The Galleon

Get in touch with the author clicking here
Pablo Edronkin

Suggested Readings

The Skowronek Bankers

Skowronek Genealogy

The Skowronek Bankers in the XIV Century

The Skowronek Bankers in the XV Century

The Skowronek Bankers in the XVI Century

The Skowronek Bankers in the XVII Century

The Skowronek Bankers in the XVIII Century

The Skowronek Bankers in the XIX Century

The Skowronek Bankers in the XX Century

The Skowronek Bankers in the XXI Century

The Story of Things

The Skowronek Bankers - Sources and references

All Things Related to Leadership

Ships of Adventure, Exploration and Survival

Related Products And Services

Genealogy products

Travel products

Cosmic Cat - A cosmic, free game

Free American Roulette

Free European Roulette

3 Card Poker Gold, Free

Free Blackjack

Green Energy

Free games

Sports info and betting

Independent funding for a free lifestyle

The Galleon is arguably one of the best-known ship designs in history and an icon of the age of sail; it evolved from the carrack or nau and perhaps other types around the XVI century and for many years it remained as the basic ship design of European naval powers.

The name "Galleon" had already been in use in the middle ages, but to define a kind of ship altogether different. Medieval galleons were actually galleys. The galleons that sailed between the XVI and XVIII centuries were different, and the type itself evolved during this period. Variations according to the nation that constructed each galleon also were developed. There were trends, preferences and technologies that evolved differently.

While the Spanish and Portuguese galleons were arguably the more numerous and the better built due to the fact that these nations used often wood from the New World, which was better than European wood for shipbuilding, the Dutch became the leading constructors in terms of naval technology (see The Eight Galleons).

In a more modern sense, the ships built since the XVI century that were known as galleons were multi decked, large, very capable but extremely expensive; a forest of about 3.000 trees was required just to build one of these vessels, a task that usually took several hundred men working for about a year without pause. Nevertheless, galleons were at least slightly cheaper than the largest carracks. They evolved from the carrack and while some modifications like the aft and forecastle height and shape were obvious, others, like the elongation of the hull were not so visible but gave the galleon some of its fundamental qualities, like great stability in oceanic water.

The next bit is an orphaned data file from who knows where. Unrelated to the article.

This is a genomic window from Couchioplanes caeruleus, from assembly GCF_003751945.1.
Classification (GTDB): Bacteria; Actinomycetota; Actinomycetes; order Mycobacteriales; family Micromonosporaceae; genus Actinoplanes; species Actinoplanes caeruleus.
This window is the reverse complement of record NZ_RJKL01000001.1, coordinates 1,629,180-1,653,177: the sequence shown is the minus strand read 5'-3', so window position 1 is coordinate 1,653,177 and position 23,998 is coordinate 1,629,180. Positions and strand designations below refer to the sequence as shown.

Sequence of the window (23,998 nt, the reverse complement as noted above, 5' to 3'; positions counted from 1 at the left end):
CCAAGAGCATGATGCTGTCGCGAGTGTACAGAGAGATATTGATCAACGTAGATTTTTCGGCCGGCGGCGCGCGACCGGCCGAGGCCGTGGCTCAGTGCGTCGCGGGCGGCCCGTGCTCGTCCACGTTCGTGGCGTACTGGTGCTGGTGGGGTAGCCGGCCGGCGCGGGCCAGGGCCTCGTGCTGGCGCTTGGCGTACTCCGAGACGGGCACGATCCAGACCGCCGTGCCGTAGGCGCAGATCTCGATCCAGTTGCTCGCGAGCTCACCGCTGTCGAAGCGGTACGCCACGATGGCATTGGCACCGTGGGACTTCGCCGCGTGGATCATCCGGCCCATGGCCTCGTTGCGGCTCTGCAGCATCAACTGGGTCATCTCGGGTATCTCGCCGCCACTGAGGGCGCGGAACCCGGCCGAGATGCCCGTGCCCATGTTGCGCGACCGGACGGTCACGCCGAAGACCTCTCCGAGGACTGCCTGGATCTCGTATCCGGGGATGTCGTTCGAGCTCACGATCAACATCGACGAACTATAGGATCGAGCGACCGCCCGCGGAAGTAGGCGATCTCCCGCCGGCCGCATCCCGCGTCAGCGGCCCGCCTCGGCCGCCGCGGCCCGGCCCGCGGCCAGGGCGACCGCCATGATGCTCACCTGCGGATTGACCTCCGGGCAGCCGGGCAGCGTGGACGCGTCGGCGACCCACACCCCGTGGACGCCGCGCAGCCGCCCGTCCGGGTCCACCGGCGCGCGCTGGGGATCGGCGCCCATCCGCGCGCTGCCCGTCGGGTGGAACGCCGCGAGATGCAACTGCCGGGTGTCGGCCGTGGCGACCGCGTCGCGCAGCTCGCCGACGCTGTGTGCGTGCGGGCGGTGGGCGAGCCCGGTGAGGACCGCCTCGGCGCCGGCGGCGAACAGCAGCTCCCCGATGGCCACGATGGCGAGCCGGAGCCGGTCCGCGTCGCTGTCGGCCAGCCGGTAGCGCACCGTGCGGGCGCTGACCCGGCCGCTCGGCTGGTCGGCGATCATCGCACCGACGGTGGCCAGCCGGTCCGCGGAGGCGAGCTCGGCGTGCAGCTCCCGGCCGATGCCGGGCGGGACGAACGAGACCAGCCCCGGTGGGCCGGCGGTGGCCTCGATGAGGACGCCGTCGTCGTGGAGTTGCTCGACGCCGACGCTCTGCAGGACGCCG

Indeed, construction methods and technology had improved by the time the first galleons left the shipyard so considering all the advantages they had over the carracks, it comes not as a surprise that they began taking over the missions of the naus. So the carracks were left for secondary roles and cargo transport, until they were written off. One of the first things to go from the carracks was artillery, and all combat duties were soon passed over to the galleons.

Galleons ranged from approximately 500 tonnes to 2000, depending on the country where they were built and other considerations. One aspect that is interesting on the galleons as compared to the carracks is the rigging. Galleons were equipped with more complex and advanced rigging systems because it was noticed at the time that a considerable proportion of crew members would become incapacitated during long voyages, so, the new rigging was designed to allow management of the ship even with a skeleton crew.

A Spanish galleon; Pablo Edronkin.

Quick Search


Related Web Pages

Andinia's Forum

Reprint and linking guidelines


Articles Directory Shop Forum

Outdoor sports, adventure, nature and exploration at